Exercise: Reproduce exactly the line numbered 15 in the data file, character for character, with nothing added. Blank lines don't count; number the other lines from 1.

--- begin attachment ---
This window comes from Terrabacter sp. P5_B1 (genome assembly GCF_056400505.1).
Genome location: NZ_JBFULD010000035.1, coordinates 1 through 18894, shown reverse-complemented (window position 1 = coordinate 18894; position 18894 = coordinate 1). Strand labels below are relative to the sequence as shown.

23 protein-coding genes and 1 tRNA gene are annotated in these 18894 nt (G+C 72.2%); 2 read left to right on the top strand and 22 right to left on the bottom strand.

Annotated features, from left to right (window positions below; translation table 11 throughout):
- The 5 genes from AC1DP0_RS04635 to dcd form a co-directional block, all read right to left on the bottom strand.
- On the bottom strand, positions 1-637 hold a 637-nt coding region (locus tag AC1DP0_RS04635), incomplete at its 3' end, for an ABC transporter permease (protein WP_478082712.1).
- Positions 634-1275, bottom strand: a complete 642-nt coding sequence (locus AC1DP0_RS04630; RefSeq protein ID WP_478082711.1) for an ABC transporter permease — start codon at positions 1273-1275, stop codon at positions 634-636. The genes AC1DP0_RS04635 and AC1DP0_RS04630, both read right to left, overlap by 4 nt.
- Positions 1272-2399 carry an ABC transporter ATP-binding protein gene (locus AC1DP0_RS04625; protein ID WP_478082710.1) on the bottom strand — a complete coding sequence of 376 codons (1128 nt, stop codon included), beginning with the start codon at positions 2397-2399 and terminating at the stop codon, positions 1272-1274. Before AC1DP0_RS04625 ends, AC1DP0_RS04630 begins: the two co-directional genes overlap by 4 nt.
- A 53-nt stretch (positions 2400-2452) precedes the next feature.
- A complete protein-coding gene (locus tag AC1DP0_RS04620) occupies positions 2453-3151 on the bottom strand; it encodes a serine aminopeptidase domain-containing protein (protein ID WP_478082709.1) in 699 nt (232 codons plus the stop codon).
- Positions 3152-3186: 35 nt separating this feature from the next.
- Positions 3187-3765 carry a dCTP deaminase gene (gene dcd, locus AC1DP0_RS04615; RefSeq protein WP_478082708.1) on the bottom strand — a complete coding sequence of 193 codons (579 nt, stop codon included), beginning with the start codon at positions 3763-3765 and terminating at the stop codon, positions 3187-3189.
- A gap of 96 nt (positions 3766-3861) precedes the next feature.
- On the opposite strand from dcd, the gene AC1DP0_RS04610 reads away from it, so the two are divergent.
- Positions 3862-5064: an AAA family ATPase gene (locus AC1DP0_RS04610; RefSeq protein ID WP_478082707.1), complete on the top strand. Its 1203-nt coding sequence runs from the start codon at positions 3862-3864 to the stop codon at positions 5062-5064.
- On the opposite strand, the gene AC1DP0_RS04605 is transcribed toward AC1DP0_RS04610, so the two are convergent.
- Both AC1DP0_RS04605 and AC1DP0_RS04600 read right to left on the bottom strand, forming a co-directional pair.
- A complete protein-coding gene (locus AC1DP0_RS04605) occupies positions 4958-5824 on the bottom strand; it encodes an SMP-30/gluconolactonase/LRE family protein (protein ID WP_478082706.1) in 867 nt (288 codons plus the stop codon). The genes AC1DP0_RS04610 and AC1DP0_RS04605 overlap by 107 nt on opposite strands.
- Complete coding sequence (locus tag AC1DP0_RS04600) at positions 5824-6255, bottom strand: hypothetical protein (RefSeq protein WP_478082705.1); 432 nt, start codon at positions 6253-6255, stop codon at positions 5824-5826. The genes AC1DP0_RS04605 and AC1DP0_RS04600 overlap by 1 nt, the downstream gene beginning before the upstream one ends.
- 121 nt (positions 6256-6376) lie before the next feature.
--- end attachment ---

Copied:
- Positions 3862-5064: an AAA family ATPase gene (locus AC1DP0_RS04610; RefSeq protein ID WP_478082707.1), complete on the top strand. Its 1203-nt coding sequence runs from the start codon at positions 3862-3864 to the stop codon at positions 5062-5064.